1980s: Sugar Ray Leonard
While boxing’s biggest names are often also among its biggest bodies, Sugar Ray Leonard is one of the boxers who bucked the trend towards the heavyweights earning the most money and prestige in the ring, holding titles for the welterweight, super welterweight, middleweight and super middleweight divisions. A number of those fights became the stuff of legend, including his three bouts against Roberto “Hands of Stone” Durán, two fights with Thomas “The Motor City Cobra” Hearns and a win over “Marvelous” Marvin Hagler in 1987.
Sugar Ray Leonard's Earnings
Sugar Ray Leonard is often cited as the first boxer to collect about $105 million in purses, which would translate to about $185 million in 2019 dollars. That included purses of — adjusted for inflation — $26.48 million for his second fight with Thomas Hearns, $30 million for his third fight with Roberto Durán and $24.7 million for his 1987 bout with Marvin Hagler.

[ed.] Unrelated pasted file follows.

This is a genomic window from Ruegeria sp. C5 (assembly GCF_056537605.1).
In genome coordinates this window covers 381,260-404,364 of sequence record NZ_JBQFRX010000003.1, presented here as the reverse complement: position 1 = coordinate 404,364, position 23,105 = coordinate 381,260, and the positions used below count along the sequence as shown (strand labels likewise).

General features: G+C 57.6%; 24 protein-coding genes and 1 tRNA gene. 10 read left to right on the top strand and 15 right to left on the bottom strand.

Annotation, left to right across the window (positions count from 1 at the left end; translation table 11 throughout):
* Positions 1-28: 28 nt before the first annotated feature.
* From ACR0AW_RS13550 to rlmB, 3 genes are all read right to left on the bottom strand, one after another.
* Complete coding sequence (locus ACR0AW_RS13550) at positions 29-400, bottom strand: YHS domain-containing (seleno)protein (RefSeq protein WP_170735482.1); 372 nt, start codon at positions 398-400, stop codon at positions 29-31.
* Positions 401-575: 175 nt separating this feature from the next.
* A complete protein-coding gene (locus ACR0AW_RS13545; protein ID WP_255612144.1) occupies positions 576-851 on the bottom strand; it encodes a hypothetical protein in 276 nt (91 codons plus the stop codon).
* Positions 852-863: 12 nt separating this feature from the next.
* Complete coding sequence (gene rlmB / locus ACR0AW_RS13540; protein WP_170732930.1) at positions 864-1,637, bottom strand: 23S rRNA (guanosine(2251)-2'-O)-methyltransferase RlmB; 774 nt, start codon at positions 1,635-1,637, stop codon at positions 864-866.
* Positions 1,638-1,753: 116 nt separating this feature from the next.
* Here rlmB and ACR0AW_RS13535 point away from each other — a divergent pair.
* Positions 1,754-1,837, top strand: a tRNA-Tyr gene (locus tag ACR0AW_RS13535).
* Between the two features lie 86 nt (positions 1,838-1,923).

Since his fourth and final retirement in 1997, Sugar Ray Leonard has been a boxing commentator and television host. Celebrity Net Worth pegs his financial holdings at $120 million.
1990s: Michael Jordan
There really isn’t a lot to be said about Michael Jordan that hasn’t already been said many, many times over. At least six times, that is. Because for all of the other really impressive numbers attached to his career — five MVP awards, nine times selected to the NBA All-Defensive First Team, 14 All-Star games, 10 scoring titles, an NBA record 30.1 points per game — it’s the six NBA titles the Chicago Bulls won during his tenure that most people focus on.